Conference explains key links between agriculture and international trade

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LINCOLN, Neb. – Overseas markets provide significant revenue to Nebraska’s agricultural sector – approximately 30% of the state’s annual farm receipts. In 2020, those export sales included $2.3 billion in Nebraska soybeans, $1.2 billion in beef, $1.1 billion in corn, and $425 million in pork.

The Nebraska Farm Bureau notes that every dollar of agricultural exports generates $1.28 in related economic activities such as transportation, financing, warehousing and production.

It is therefore beneficial for residents of agricultural states to understand the extensive linkages of the agricultural sector with the global market and the need to enhance opportunities for increased overseas sales.



A recent agriculture-focused conference in Omaha featured presentations by professors from the University of Nebraska-Lincoln who explained the fundamentals of international trade. The event, held at Green Plains Inc. headquarters, also included discussions on how growers can broaden understanding of global trade in their communities and organizations.

Nebraska’s Clayton Yeutter Institute of International Trade and Finance co-sponsored the event with the US Grains Council. The council and the National Corn Growers Association have been offering a series of in-person workshops at trade schools since 2016. The Aug. 26 event in Omaha also received support from the Nebraska Corn Growers Association, Iowa Corn Growers and South Dakota Corn.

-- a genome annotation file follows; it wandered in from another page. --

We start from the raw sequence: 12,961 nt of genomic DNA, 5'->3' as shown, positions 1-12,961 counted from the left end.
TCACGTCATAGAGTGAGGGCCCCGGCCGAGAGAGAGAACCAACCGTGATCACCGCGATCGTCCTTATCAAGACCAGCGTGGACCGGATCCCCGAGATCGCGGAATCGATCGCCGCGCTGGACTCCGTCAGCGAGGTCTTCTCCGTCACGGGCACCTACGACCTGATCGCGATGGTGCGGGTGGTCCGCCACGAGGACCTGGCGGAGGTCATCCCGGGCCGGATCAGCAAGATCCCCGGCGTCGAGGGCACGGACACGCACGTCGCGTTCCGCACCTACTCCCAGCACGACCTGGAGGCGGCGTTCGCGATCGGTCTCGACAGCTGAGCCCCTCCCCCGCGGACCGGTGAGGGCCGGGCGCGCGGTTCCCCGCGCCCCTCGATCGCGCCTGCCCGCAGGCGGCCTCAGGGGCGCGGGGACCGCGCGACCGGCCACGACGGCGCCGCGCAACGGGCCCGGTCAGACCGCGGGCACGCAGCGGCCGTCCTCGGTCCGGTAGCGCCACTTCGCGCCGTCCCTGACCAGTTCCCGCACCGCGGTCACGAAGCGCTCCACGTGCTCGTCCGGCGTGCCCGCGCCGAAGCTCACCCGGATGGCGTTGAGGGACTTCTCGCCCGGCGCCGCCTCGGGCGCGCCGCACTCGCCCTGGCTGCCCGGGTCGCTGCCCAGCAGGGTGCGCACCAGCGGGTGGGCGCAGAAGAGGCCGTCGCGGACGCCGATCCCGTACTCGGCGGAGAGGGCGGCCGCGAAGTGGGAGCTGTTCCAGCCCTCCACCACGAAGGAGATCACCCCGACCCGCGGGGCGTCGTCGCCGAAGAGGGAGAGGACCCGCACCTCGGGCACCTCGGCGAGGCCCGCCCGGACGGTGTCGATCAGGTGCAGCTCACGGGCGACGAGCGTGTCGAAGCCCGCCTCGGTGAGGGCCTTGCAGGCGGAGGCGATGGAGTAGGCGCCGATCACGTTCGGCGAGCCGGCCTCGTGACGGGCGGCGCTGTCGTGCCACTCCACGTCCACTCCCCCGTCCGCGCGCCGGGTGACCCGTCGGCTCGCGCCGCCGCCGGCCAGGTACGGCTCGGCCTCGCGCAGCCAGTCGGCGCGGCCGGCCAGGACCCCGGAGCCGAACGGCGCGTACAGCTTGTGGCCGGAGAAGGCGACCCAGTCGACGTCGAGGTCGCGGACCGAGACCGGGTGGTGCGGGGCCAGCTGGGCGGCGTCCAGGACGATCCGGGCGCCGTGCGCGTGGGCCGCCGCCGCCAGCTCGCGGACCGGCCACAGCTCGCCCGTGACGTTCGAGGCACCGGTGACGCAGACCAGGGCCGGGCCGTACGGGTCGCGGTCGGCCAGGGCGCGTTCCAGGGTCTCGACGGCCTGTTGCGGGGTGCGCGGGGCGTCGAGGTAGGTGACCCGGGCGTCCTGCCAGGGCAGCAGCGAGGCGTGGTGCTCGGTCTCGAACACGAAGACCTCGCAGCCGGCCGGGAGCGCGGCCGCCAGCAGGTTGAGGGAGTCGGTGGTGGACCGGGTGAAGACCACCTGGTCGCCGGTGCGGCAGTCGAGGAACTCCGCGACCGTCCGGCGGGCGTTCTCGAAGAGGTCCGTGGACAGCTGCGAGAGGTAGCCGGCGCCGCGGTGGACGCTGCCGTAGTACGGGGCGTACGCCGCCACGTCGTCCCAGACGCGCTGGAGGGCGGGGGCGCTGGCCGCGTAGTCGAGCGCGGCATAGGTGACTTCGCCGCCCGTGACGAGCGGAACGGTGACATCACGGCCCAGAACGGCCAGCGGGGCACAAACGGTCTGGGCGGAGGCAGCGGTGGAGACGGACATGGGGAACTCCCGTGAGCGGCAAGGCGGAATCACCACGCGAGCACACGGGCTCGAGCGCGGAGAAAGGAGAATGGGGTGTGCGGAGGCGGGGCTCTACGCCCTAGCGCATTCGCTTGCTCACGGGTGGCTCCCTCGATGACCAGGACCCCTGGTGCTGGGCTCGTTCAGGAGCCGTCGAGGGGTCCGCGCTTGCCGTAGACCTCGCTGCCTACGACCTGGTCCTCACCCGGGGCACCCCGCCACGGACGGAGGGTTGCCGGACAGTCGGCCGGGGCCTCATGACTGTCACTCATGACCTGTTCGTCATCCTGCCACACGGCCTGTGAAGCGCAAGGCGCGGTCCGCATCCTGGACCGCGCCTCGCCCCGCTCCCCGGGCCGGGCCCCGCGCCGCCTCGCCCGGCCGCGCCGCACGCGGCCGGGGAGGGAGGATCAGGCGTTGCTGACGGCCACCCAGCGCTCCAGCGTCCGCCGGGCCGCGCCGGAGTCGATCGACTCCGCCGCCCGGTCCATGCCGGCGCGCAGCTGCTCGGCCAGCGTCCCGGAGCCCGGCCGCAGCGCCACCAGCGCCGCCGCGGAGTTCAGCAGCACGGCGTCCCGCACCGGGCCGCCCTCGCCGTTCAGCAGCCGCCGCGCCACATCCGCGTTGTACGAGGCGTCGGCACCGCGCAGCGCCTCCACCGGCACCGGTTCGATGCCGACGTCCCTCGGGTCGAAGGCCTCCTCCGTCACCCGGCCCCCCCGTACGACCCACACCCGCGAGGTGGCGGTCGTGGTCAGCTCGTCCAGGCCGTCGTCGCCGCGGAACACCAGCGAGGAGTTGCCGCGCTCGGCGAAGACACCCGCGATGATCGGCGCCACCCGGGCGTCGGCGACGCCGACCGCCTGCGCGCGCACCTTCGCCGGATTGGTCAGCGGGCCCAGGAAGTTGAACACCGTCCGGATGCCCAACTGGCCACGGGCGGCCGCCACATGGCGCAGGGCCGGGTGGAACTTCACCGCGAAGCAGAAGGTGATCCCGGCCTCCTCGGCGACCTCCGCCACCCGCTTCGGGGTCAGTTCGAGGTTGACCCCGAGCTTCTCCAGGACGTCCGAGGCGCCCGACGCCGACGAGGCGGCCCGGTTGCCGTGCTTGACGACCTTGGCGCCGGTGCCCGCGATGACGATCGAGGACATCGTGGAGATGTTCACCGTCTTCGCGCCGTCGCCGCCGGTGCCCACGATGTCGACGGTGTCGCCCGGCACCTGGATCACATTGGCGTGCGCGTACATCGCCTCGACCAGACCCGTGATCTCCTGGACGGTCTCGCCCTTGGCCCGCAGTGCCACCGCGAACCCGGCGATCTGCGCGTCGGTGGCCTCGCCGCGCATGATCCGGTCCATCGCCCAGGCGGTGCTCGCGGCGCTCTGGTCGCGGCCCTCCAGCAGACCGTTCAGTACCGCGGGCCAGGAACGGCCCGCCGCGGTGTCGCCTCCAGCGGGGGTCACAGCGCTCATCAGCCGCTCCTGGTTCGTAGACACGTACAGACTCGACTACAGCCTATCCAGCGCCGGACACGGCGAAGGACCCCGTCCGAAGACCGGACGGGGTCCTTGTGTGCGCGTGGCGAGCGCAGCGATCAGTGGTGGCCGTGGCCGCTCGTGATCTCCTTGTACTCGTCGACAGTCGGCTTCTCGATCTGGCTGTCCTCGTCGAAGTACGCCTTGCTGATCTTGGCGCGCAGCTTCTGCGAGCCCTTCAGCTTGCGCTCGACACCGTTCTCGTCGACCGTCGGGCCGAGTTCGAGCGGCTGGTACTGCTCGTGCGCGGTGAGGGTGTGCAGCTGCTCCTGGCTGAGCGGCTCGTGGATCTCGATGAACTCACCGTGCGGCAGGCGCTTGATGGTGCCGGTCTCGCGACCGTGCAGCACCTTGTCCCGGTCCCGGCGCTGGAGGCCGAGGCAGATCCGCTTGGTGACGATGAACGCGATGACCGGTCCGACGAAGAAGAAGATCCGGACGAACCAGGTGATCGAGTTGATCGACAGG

PRICES AND FOREIGN COMPETITION

The first international negotiations to establish global trade rules took place after World War II and focused on reducing tariffs – the taxes consumers and businesses pay on imports, said Jill O’Donnell, director of the Yeutter Institute, to the public.

Economist Douglas Irwin observed that the fundamental question in trade policy was how much protection domestic producers should have from foreign competition, O’Donnell noted.

In the second half of the 20th century, countries participating in global trade negotiations reduced trade restrictions, balancing national protection considerations against benefits such as reduced costs to consumers through tariff reductions and improved access to foreign markets, while trading partners lowered their barriers.

In a series of multilateral trade negotiations from the 1960s to the 1990s, participating countries gradually widened the scope of negotiations to include reductions in non-tariff barriers, O’Donnell said. This step has helped create opportunities for increased agricultural trade in particular, although non-tariff barriers remain a significant impediment in current trade.

Governments have adopted the principle that reductions in trade barriers negotiated through international talks would apply equally to all participating countries. In other words, each member country would receive the same “most favored nation” status. Under the World Trade Organization, member countries have agreed to abide by a binding dispute resolution process.

Matthew Schaefer, Clayton Yeutter Professor at the University of Nebraska Law School, explains global trade relations during a presentation at the Yeutter Institute co-sponsored trade issues conference. Photo by Jacy Thoman/Yeutter Institute